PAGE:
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Effectiveness of a multimodal intervention to increase vaccination in obstetrics/gynecology settings

O'Leary, Sean T., Pyrzanowski, Jennifer, Brewer, Sarah E., Sevick, Carter, Miriam Dickinson, L., Dempsey, Amanda F.
Vaccine 2019 v.37 no.26 pp. 3409-3418
Papillomaviridae, control methods, educational materials, influenza, influenza vaccines, patient education, patients, pregnant women, purchasing, vaccination, Colorado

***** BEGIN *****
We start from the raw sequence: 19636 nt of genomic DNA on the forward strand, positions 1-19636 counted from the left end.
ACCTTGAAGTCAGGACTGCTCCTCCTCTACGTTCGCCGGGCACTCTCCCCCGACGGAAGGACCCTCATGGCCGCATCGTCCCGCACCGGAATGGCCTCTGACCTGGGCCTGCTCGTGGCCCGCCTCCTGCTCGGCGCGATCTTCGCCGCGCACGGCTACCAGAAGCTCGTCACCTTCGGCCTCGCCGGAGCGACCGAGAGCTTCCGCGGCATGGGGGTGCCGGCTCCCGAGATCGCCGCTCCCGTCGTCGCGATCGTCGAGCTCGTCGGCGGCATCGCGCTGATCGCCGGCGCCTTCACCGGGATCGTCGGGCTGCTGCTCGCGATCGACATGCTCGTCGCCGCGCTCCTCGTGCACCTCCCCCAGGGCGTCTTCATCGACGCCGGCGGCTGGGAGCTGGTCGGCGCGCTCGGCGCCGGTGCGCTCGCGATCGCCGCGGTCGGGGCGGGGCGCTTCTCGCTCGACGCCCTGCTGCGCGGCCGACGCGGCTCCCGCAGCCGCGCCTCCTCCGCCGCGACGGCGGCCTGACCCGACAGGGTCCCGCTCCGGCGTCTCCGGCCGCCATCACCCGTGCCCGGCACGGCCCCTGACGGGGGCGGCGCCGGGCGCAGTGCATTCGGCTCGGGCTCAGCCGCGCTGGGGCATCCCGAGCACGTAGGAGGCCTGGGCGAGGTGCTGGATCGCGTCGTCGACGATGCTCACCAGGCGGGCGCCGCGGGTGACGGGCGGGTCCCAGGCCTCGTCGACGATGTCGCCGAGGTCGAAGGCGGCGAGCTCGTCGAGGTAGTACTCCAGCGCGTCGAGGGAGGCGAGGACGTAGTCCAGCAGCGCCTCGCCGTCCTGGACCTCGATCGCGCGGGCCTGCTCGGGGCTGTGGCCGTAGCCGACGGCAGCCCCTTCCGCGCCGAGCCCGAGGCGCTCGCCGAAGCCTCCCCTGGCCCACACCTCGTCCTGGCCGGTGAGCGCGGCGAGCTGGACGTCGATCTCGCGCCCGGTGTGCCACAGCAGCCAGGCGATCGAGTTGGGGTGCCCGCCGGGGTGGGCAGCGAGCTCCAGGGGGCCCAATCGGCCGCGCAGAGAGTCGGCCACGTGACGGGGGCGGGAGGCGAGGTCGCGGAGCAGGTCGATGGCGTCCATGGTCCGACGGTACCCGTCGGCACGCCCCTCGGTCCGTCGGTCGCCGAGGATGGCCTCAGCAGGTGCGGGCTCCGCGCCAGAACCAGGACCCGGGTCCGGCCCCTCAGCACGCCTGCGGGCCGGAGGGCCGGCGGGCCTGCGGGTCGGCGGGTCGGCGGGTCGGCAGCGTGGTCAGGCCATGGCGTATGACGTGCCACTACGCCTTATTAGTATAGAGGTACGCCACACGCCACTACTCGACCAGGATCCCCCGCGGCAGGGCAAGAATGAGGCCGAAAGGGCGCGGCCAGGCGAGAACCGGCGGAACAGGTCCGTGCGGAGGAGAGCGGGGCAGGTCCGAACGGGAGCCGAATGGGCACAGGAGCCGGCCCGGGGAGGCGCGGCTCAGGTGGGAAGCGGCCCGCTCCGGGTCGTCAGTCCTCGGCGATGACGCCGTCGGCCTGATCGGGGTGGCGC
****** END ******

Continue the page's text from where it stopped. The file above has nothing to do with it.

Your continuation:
To test the effectiveness of a multimodal intervention in obstetrics/gynecology (ob-gyn) clinics to increase uptake of influenza and tetanus-diphtheria-acellular pertussis (Tdap) vaccines in pregnant women and these vaccines plus human papillomavirus (HPV) vaccine in non-pregnant women.A cluster randomized controlled trial among 9 private ob-gyn practices in Colorado from 9/2011 to 5/2014. The intervention consisted of: designation of immunization champions, staff/provider trainings, assistance with vaccine purchasing/management, identification of eligible patients, standing order implementation, chart review/feedback, and patient education materials. Control practices continued usual care. Primary outcomes were receipt of influenza and Tdap vaccines among pregnant women and these vaccines plus HPV vaccine among non-pregnant women, comparing a Baseline period (Year 0/Year 1) to Year 2, intervention versus control. With an estimated sample size of 32,590 per arm, there would be >80% power to detect a 10% difference between groups.In the Baseline period, 27% of pregnant women in both intervention and control practices received influenza vaccine. In Year 2, 29% of pregnant women in intervention practices received influenza vaccine versus 41% in control practices. In the Baseline period, 18% of pregnant women in intervention practices received Tdap vaccine versus 22% in control practices. Both intervention and control practices increased to 51% in Year 2, representing an increase of 33% for intervention practices and 29% for control practices, consistent with a change in Tdap recommendations. Relatively few HPV, influenza or Tdap vaccines (≤6% of eligible patients) were given to non-pregnant patients in either intervention or control practices at any time during the study.In this cluster randomized trial designed to increase vaccination uptake, both intervention and control practices showed improved vaccination of pregnant but not non-pregnant patients. Future work should focus on tailoring evidence-based immunization practices or developing new approaches to specifically fit busy ob-gyn offices.